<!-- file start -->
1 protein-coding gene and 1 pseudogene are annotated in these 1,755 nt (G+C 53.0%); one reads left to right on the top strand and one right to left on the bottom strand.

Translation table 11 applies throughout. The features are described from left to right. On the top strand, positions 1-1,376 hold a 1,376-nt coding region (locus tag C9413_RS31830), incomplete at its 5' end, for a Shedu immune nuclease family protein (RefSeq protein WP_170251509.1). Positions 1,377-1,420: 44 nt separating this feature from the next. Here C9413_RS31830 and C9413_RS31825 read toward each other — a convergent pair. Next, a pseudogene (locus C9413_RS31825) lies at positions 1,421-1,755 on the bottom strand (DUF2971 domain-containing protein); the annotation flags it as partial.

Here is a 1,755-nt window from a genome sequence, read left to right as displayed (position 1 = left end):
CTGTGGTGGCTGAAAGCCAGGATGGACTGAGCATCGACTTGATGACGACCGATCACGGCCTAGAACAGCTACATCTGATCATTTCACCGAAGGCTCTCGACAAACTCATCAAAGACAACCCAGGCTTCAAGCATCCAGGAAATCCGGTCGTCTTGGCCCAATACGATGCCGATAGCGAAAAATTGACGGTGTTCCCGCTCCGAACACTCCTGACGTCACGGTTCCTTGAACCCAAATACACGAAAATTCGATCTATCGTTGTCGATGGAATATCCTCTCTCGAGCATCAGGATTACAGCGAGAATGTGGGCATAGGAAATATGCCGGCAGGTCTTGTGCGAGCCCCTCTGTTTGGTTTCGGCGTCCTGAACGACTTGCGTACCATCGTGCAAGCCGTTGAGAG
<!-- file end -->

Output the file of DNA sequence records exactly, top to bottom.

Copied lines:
1 protein-coding gene and 1 pseudogene are annotated in these 1,755 nt (G+C 53.0%); one reads left to right on the top strand and one right to left on the bottom strand.

Translation table 11 applies throughout. The features are described from left to right. On the top strand, positions 1-1,376 hold a 1,376-nt coding region (locus tag C9413_RS31830), incomplete at its 5' end, for a Shedu immune nuclease family protein (RefSeq protein WP_170251509.1). Positions 1,377-1,420: 44 nt separating this feature from the next. Here C9413_RS31830 and C9413_RS31825 read toward each other — a convergent pair. Next, a pseudogene (locus C9413_RS31825) lies at positions 1,421-1,755 on the bottom strand (DUF2971 domain-containing protein); the annotation flags it as partial.

Here is a 1,755-nt window from a genome sequence, read left to right as displayed (position 1 = left end):
CTGTGGTGGCTGAAAGCCAGGATGGACTGAGCATCGACTTGATGACGACCGATCACGGCCTAGAACAGCTACATCTGATCATTTCACCGAAGGCTCTCGACAAACTCATCAAAGACAACCCAGGCTTCAAGCATCCAGGAAATCCGGTCGTCTTGGCCCAATACGATGCCGATAGCGAAAAATTGACGGTGTTCCCGCTCCGAACACTCCTGACGTCACGGTTCCTTGAACCCAAATACACGAAAATTCGATCTATCGTTGTCGATGGAATATCCTCTCTCGAGCATCAGGATTACAGCGAGAATGTGGGCATAGGAAATATGCCGGCAGGTCTTGTGCGAGCCCCTCTGTTTGGTTTCGGCGTCCTGAACGACTTGCGTACCATCGTGCAAGCCGTTGAGAG